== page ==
In the midst of her suffering and crying out to God for understanding and beseeching Him with questions about if He has forgotten about her, she has a vision of children from Vietnam consumed by war and devastation that their little innocent hearts does not deserve to have to endure through. She dreams of children, who are desperately in need of love, protection, and help. She vows that one day, somehow, she WILL go to Vietnam and carry out her vision that God has placed within her heart. The movie goes through her journey in Vietnam in 1989, as she is trying to set up a home for the street children so that they can be safe, loved, nurtured, educated, and receive any medical care they need.  The movie also has many flashbacks about her life as she was growing up and all the intensity and sorrows she went through to make her into the woman she was destined to be.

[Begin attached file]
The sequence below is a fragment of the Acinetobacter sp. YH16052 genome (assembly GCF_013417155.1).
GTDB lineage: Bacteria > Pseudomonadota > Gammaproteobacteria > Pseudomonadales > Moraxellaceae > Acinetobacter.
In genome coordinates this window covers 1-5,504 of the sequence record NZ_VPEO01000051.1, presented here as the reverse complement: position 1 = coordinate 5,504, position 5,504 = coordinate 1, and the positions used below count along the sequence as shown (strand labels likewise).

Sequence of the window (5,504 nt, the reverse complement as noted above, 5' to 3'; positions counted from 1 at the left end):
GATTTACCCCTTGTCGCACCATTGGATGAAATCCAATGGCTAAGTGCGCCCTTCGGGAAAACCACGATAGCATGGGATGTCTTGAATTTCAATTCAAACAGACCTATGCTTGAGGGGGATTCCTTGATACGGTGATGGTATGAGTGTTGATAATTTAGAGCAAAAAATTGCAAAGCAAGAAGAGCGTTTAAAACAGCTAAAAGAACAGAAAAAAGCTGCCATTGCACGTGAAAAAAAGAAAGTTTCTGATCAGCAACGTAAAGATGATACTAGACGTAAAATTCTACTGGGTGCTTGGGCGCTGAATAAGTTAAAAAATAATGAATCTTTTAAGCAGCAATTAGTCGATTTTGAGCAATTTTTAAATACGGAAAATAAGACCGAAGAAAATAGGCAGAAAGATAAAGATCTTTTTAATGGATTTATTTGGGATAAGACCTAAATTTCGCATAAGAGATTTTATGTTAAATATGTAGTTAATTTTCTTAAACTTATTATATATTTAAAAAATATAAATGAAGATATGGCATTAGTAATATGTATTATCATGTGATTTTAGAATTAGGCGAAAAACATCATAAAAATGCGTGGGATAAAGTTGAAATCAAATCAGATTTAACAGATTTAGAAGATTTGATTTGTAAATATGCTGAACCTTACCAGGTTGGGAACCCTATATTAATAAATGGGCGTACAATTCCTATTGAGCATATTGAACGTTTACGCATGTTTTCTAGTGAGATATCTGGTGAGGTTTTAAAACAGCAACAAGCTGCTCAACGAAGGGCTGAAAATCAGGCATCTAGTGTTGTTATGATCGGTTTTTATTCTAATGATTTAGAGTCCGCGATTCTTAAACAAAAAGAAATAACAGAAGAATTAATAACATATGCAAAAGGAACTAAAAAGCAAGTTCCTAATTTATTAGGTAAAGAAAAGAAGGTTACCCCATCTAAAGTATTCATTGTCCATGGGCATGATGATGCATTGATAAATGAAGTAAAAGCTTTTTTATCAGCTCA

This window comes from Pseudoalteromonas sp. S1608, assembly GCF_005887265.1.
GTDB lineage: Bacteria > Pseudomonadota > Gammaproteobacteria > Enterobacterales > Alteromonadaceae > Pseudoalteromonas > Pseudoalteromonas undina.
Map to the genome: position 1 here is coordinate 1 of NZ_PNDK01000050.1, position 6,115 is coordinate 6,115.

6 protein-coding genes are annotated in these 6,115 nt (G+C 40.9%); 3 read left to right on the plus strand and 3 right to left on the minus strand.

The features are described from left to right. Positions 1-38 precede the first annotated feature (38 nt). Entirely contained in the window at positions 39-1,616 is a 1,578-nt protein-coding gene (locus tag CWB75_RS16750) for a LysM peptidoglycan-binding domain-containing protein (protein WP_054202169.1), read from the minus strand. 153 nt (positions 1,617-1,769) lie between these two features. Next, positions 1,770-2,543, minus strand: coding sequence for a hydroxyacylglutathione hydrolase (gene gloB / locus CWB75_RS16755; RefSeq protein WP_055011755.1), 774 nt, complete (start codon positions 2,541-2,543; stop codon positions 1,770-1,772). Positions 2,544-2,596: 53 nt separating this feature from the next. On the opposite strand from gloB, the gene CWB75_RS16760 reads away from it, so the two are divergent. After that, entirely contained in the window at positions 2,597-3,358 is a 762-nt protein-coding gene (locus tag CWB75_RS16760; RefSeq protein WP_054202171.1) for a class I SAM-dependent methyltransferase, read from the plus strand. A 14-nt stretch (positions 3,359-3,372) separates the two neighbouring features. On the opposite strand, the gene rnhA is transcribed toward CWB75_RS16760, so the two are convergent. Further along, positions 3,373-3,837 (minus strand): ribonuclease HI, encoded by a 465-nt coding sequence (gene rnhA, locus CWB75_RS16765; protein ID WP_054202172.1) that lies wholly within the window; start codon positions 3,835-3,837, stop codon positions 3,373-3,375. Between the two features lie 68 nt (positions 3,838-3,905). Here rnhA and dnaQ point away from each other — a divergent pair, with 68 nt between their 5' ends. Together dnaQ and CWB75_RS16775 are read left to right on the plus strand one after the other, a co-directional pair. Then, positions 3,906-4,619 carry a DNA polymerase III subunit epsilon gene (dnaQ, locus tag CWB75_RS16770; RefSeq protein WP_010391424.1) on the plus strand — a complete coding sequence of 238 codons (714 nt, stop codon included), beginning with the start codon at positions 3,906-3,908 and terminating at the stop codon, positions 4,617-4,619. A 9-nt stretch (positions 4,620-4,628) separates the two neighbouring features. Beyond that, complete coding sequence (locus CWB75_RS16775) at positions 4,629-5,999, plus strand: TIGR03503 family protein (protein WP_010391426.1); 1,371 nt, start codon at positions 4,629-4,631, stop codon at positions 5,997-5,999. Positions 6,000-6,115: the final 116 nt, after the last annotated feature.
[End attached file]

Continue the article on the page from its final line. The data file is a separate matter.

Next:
Her spirit is one truly comprised of gold to go through all the pain she went through, and yet to still have a song on her lips, radiating joy in her heart and love for the “least of these”, the poor and abandoned children, in abundance. She is such an inspiration in how she pours and selflessly gives out of herself to these children in desperate need on the streets of Vietnam. She is as bold as a lion, and in the movie, she even rescues some young girls from being preyed upon by evil predator type men who have nothing but the vilest intentions with these young girls, which adds for quite the dramatic plot twist as she “storms the castle”, so to speak, for these young souls. She is a hero in the truest form of the word, in my humble opinion.

The movie was such an inspiration and very moving.  I found this movie to be quite surprisingly splendid and refreshing because sometimes, with more feel-good/faith films, they can be quite cheesy and low quality, but this movie was quite the opposite. I loved the more serious parts, and how they were expertly broken up by little scenes of humor and amusement that left me giggling and smiling.

The actress who portrayed Christina Noble, Deirdre O’Kane, was delightful! She had such a passionate and vibrant acting personality, and the Irish accent in her voice, both singing and speaking, was beautiful to watch and hear!

In this movie, I laughed, I cried, I was, to say it again, very much moved by this movie.